Liberian community honors fire victims at vigil

Posted: July 18, 2014

DEWEN BOWAH's right arm is still bandaged, hiding severe burns from the fatal flames of the Gesner Street fire.

She sat last night on the porch of her sister's house in Darby, her voice barely above a whisper - the lingering effects of smoke inhalation.

Bowah deferred questions to Milton Musa, the man who caught two of her daughters as they leaped from their burning home July 5.

Her youngest girls, twins Maria and Marialla, perished in the terrible inferno.

"It's a sad, sad situation," Musa said. "We're starting at zero."

Last night, residents of Gesner Street came together for a prayer vigil at the scene of the fire to honor Bowah, Musa and the other victims struggling to start anew.

"This is another step in the healing process," City Councilman Kenyatta Johnson said outside Christ International Baptist Church, around the corner from the scene of the fire. "We're making sure we do everything we can to support the recovery efforts."

The basement of Christ International is filled with piles of donated clothes. The response has been so vast that a handwritten sign hangs on the church's door, asking kind souls to focus their donations on nonperishable food and toiletries.

The Rev. Napoleon Divine, Christ International's pastor, said the church's collection center has been staffed constantly in the days since the blaze, and has worked diligently to serve the victims.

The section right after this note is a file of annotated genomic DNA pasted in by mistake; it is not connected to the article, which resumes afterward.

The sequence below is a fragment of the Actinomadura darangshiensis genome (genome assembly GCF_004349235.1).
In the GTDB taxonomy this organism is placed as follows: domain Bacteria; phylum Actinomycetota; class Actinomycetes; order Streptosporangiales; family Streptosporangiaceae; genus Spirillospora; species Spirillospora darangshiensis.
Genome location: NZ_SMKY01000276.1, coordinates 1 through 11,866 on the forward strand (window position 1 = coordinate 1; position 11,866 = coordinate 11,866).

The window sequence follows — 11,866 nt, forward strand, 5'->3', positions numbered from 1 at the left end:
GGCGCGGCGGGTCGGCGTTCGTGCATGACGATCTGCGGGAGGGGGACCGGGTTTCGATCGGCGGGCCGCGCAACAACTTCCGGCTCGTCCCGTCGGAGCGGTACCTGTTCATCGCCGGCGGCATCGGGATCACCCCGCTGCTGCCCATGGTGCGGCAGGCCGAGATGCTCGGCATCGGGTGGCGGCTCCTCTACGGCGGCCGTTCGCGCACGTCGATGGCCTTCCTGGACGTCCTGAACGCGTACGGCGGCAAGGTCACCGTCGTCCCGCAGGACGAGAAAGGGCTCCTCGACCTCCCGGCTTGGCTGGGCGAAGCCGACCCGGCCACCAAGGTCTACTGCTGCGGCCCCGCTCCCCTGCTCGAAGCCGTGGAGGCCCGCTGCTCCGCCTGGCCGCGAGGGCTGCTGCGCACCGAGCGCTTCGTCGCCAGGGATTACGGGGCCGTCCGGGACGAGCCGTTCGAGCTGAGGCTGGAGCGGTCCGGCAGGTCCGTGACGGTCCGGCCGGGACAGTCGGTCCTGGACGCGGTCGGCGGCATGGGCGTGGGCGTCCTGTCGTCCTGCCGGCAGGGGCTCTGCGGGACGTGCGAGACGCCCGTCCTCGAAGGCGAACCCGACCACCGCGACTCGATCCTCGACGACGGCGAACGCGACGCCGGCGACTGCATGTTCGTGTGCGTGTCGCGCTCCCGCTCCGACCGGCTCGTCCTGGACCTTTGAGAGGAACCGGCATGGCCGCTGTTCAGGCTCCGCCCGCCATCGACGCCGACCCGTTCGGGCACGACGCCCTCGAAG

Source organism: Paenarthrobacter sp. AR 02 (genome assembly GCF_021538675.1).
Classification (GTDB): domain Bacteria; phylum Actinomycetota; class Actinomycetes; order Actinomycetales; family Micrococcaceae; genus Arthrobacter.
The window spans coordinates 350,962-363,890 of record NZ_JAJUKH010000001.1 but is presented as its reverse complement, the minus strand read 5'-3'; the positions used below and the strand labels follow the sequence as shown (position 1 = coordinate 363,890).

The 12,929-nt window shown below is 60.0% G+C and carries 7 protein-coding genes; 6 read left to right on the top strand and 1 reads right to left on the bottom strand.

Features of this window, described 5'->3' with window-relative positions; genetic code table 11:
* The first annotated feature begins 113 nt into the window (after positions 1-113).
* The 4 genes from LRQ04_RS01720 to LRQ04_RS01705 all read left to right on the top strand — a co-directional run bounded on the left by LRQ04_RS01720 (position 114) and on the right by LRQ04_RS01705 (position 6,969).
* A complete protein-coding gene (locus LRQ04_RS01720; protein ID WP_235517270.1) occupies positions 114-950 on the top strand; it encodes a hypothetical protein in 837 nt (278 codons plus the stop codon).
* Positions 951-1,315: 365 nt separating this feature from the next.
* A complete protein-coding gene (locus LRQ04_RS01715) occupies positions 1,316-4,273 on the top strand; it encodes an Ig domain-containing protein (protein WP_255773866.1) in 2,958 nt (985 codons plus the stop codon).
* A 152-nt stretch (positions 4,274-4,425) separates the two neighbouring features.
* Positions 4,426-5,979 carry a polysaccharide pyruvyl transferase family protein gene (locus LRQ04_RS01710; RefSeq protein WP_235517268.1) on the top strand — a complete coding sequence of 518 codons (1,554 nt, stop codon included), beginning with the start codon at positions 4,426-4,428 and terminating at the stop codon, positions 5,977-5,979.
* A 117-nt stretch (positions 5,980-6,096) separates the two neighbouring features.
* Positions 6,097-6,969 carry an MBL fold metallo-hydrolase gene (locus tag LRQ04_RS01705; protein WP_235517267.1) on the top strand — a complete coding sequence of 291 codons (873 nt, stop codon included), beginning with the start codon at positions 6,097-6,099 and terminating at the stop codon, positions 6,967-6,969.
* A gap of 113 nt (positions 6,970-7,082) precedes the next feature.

The pastor was in high spirits yesterday as he walked with the procession of vigil attendees down Paschall Avenue, his voice carrying high as he led hymns including "This Little Light of Mine" and "Amazing Grace."

"By our very presence here this evening, we are standing with the families who lost their children and homes," he said.

Meanwhile, in Darby, Milton Musa was thankful for that effort.

Musa, who lived next door to Bowah on Gesner Street, also lost his home in the blaze. He woke up that morning as the flames scorched his rowhouse, and ran into his backyard, screaming the names of Bowah and her children.

He caught two of Bowah's daughters as they jumped from a second-story window, suffering a deep gash to his hand as they landed in his arms and on his back. When he tried to force his way inside the home, he was overcome by the smoke and flames.

Now, more than a week later, he's praising the efforts of the Liberian community to help him and his fellow victims recover.

"They are demonstrating a considerable effort for their own people," Musa said. "They are doing great things."

In the past week, donors have increased their charity to the family.

Trish Quinn, director of Final Farewell, a Jenkintown-based nonprofit, has donated caskets for the four young victims of the fire.

"The loss of a child can wreak havoc on a family for a long time," Quinn said. "This was a way I could give back."

Quinn said no definite plans for a funeral have been made, but that the Ss. Peter and Paul Cemetery in Springfield, Delaware County, has donated burial plots.

Meanwhile, Antoine Turay, owner of the Turay Memorial Funeral Chapel in North Philly, has donated a hearse and limousine to the families.

"We swore to help them," said Turay, the son of immigrants from Sierra Leone. "It's just what we do; it's how we care for our community."


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